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Dodge Dakota - FAQs



  • dustykdustyk Posts: 2,931
    I've either been very busy, trying to survive another personal upheaval, or suffering from a bad case of RoadRunner internet service.

    I only have experience with the factory supplied Champions and the Bosch Platinum Plus 4s. I changed the factory plugs out at 10,000 miles because of an intermittent lumpy idle and very slight and only occasional cold weather hestitation.

    I just replaced the Boschs at 50,000 miles. They looked very good and I'm sure they would go another 50K. When I went from the Champions to the Platinum+4s I did not feel any difference in the way the engine ran, except the lumpy idle and occasional cold weather stumble seemed to disappear. There was no change in fuel consumption and I do not believe any change in overall performance.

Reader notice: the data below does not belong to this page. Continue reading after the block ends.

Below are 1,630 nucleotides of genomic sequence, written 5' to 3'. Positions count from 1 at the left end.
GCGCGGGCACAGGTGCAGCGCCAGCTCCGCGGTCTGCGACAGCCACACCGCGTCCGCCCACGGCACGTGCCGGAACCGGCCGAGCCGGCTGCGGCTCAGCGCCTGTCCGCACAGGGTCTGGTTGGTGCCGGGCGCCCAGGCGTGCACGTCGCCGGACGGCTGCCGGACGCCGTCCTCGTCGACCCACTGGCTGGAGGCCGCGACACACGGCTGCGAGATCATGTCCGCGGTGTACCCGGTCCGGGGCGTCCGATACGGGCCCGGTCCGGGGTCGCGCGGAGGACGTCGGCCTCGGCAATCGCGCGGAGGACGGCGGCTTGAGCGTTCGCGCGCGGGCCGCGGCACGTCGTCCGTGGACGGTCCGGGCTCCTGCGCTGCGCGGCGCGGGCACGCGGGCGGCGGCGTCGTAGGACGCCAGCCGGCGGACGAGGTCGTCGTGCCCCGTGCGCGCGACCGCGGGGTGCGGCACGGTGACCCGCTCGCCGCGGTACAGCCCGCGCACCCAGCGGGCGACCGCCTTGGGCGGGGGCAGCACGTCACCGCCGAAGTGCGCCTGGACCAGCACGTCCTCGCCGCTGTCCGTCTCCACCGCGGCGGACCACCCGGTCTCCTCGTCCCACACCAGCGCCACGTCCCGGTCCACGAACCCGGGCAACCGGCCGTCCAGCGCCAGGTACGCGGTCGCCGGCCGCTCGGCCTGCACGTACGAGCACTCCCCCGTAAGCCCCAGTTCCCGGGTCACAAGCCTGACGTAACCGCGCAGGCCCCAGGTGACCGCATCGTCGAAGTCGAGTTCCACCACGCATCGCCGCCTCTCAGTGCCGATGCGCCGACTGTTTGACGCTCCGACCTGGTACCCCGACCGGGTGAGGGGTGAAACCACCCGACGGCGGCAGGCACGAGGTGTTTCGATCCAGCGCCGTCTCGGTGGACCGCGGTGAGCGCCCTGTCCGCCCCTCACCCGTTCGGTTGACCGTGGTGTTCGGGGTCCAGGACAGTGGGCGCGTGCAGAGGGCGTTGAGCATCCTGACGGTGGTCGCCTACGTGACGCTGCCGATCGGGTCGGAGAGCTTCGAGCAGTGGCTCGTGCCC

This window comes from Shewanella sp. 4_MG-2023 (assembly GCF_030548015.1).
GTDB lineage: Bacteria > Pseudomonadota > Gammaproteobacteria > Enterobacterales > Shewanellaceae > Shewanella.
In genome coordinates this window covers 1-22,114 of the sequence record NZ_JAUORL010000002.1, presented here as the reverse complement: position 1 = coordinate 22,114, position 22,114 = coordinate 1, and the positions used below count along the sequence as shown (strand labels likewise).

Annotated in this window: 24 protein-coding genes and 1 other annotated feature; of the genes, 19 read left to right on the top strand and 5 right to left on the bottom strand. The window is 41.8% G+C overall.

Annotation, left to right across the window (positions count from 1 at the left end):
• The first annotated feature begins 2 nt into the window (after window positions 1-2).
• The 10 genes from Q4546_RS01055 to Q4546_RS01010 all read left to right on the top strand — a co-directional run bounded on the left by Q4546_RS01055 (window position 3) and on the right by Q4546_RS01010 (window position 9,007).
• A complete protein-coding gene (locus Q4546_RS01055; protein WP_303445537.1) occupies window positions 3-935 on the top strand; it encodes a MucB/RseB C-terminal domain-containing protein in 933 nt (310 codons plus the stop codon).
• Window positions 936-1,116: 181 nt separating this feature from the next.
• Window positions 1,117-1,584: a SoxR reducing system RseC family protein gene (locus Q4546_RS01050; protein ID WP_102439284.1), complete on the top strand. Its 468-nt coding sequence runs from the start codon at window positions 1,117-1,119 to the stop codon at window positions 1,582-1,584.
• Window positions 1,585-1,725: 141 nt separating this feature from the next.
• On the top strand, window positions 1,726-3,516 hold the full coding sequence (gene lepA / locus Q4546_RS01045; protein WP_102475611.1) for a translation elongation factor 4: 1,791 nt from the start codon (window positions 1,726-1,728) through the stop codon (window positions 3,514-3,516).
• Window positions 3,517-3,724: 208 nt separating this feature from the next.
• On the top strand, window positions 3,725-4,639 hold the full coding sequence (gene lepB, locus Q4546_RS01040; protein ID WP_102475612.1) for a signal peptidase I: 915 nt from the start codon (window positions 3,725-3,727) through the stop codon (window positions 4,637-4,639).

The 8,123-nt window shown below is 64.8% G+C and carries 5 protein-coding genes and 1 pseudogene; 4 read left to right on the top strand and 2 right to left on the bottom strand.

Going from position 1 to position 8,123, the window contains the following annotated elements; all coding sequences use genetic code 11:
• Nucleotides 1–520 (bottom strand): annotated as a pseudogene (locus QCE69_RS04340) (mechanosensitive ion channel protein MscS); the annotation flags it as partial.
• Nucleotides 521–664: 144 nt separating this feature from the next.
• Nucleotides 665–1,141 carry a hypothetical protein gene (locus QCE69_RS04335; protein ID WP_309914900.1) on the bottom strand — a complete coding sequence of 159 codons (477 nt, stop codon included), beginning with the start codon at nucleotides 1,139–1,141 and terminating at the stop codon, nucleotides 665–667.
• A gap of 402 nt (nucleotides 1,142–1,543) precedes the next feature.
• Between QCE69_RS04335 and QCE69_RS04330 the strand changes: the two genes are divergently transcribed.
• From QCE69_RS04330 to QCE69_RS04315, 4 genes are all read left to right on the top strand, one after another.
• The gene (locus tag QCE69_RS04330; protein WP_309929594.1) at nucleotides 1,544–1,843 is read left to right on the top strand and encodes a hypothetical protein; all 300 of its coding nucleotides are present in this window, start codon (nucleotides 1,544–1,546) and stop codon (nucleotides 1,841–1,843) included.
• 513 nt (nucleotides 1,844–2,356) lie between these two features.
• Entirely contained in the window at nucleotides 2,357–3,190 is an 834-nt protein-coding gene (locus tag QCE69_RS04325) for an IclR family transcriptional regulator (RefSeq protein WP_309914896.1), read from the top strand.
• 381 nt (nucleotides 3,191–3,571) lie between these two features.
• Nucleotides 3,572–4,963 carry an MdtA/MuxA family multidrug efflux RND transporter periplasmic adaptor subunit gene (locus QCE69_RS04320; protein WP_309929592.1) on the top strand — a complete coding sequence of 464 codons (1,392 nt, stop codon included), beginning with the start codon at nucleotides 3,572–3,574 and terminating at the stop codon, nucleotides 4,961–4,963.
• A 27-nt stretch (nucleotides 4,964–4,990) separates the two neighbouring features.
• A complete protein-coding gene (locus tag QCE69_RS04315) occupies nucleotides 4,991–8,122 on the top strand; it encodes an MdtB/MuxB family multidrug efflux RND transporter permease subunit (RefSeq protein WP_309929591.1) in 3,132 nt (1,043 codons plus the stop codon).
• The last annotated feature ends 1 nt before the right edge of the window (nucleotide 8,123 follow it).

When I changed-out the +4s for another set, I did realize about a 1.7 MPG increase in fuel mileage and I felt some increased responsiveness in the low end. I must also say that I replaced the air filter and PCV valve, as well as cleaned the throttle body and air port. At this moment I am not inclined to believe that the Bosch plugs offer a lot more than the Champion Copper Plus that came with my 4.7. In all fairness, I should try another set of the Champions before I can conclusively be convinced, but I have worked on a few Dak 4.7s with 50-60K on the factory plugs and they seemed to be running fine, albeit they ran better after a plug change. Maybe after 40K on Champion Copper Pluses Id being saying the same thing. I don't know.

    One thing I can say for sure is that for most drivers with the 4.7 the Champions are probably a pretty good spark plug and you won't go wrong if you continue to use it. You should go longer with platinum, however.

    Bests & Merry Christmas,
  • dustykdustyk Posts: 2,931

    Good comments on 4.7 spark plug maintenance. At 50K everything looked almost like new on my 4.7. The O-rings are still pliable and appear to be sealing well.